Common questions answered
I do hope that all members are well as we continue the journey through our new way of life. I know we are all looking forward to joining each other at the club and on the bowling green as I am sure we all miss the friendship, fun and competition we enjoy when playing this great game.
Following on from last month, here are some more questions and answers for you to go through. I trust that they are of help to you all during this period that we are spending at home.
A player delivers a fast drive and it hits a bowl at rest, which then splits into pieces. What action should be taken?
Refer to Laws: 31; 31.2; 31.3 and 31.5
The umpire would be called as the bowl has been split into pieces, therefore, Law 31 would be looked at and Law 31.2 would cover the situation: If a bowl that has been struck by another bowl during the course of play splits into pieces, the end must be declared dead. Law 31.3 would then apply: in the circumstances described in Laws 31.1 and 31.2, the damaged bowl must be replaced by another bowl from the same set before the start of the next or replayed end as appropriate. Law 31.5: Then if a damaged bowl cannot be replaced by another bowl from the same set, all bowls in the damaged set must be replaced with bowls from a different set.
You have called the umpire however you do not agree with the umpire’s decision that a bowl is out of bounds. What can you do about the decision?
Refer to Law: 43.2.6
The Umpire’s decision is final in all circumstances except those relating to the meaning or interpretation of a Law, in which case there will be a right of appeal to the Controlling Body. Therefore, in this case, the decision was to advise if the bowl was in or out using measuring equipment.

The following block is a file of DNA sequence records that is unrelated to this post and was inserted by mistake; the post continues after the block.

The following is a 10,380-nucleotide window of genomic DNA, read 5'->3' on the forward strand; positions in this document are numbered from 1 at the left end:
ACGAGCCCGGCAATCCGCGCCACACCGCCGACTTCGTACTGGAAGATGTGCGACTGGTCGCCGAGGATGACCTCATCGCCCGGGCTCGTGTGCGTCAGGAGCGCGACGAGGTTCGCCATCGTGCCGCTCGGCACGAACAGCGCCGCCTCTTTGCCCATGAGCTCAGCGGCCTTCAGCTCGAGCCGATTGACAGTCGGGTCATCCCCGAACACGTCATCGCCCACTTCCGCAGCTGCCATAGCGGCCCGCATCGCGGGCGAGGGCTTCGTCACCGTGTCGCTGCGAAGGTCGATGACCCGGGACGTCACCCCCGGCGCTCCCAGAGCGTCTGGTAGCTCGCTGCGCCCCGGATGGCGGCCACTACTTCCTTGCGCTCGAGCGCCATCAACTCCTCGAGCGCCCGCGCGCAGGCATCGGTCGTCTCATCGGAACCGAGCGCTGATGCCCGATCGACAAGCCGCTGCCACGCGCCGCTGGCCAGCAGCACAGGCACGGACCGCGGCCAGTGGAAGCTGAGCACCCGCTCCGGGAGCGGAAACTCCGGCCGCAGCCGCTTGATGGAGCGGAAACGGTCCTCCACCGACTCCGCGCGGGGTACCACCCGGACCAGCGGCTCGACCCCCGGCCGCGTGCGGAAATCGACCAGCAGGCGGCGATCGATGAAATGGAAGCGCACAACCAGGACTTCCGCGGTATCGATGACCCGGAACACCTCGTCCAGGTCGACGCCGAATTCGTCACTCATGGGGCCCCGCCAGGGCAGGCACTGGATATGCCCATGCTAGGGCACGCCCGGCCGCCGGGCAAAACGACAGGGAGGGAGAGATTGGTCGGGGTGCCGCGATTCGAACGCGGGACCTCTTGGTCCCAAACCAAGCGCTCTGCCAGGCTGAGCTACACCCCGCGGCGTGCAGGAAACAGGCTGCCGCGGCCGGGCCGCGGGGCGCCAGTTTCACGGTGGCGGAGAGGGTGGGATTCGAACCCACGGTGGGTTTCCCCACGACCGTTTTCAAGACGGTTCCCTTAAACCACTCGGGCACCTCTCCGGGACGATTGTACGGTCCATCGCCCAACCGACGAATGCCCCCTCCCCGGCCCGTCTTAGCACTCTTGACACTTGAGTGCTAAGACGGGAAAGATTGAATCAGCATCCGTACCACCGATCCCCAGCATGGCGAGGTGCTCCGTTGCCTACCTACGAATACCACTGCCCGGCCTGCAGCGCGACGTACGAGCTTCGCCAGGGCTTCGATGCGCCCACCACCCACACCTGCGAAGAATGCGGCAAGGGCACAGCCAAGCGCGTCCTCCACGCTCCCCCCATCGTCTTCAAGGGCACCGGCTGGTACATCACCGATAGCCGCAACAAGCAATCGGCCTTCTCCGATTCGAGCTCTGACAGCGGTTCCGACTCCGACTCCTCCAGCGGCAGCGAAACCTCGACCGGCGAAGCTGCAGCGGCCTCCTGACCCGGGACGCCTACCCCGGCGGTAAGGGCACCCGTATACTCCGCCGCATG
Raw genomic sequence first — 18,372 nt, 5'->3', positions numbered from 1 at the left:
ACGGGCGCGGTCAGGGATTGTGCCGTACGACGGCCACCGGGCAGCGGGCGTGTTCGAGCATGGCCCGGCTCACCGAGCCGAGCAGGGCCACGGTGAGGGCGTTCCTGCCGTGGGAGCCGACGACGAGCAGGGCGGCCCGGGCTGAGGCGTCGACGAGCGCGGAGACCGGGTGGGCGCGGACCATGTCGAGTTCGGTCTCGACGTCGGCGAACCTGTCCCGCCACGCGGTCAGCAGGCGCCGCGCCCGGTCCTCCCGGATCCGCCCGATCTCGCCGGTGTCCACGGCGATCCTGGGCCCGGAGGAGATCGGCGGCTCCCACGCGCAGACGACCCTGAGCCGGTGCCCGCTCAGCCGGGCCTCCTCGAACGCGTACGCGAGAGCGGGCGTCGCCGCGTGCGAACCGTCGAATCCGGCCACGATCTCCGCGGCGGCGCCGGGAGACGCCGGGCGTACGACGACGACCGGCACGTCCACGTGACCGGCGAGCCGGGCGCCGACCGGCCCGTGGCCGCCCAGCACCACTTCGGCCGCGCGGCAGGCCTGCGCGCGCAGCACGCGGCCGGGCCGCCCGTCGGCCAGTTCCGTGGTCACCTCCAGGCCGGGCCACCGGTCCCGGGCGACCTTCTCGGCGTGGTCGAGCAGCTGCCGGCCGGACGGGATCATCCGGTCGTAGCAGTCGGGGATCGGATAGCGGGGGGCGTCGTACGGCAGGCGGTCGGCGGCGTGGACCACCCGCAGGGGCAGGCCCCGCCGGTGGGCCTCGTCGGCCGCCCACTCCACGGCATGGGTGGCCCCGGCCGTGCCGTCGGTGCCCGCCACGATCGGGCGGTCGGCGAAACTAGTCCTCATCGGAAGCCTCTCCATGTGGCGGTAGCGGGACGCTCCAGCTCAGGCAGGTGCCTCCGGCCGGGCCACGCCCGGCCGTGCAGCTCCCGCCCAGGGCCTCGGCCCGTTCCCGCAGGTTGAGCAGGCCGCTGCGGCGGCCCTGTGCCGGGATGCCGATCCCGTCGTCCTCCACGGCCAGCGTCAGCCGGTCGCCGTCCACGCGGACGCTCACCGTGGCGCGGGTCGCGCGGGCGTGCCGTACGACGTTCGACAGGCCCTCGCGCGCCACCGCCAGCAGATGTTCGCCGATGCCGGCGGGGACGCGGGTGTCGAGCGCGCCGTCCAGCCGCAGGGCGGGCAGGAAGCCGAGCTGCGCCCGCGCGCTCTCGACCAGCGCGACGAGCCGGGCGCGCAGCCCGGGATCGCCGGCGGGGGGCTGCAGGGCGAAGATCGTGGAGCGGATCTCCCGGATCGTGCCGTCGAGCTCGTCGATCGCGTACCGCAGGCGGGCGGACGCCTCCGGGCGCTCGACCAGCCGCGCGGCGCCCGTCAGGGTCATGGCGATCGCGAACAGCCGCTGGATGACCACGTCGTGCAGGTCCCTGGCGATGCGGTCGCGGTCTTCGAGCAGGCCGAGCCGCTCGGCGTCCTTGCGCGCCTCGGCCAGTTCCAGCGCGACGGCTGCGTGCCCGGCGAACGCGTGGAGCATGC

You are marking a Singles Championship Event and a bowl from an adjacent rink is likely to collide with the jack. What action should you take?
Refer to Law 38.6
Jack displacement by a bowl from a neighbouring rink: If a jack at rest on the rink is in danger of being moved by a bowl from a neighbouring rink, any player at the head or the marker must stop the bowl. If the bowl were in its original course and was delivered on a bias that would have taken it back into its rink, it must be replayed.
In a competition in which there are two or more rounds in the one day, a team has a bye in the first round. The team that they are drawn to play has played in the first round. Can the team that has the bye practice before the second round?
Refer to Laws: 4.1; 4.1.1; 4.1.2 and 4.1.3
Practice: If a player or team that has not yet played is due to meet a player or team that has already played on the same day, the player or team that has not yet played can practice as long as:
4.1.1 The Controlling Body approves.
4.1.2 There is enough time available without delaying the competition.
4.1.3 Another rink is available apart from that on which the player or team has been drawn to play later that day.
A substitute is playing in team “A” until the original player arrived at the rink and was ready to play. As the substitute was about
to leave to go home a player in team “C” twisted an ankle and is unable to continue. May the substitute play as a substitute for team “C”?
Refer to Law: DR. 2.4.7
Yes. A player who has played as a substitute is eligible to again play as a substitute in that team or another team in that competition.
Play is in progress in a singles match when the green is closed due to bad weather. The match is continued the following day and one player decides because the speed of the green has slowed, to play with a different set of bowls. Is this permitted?
ANSWER Law: 29.3.2
Yes. If a game that has been stopped as described in Law 32 (Game Stoppages) is continued on another day, a player can use a different set of bowls to the set they used during the game that was stopped.
All the best with your answers and remember – TAKE CARE and LOOK AFTER YOURSELF.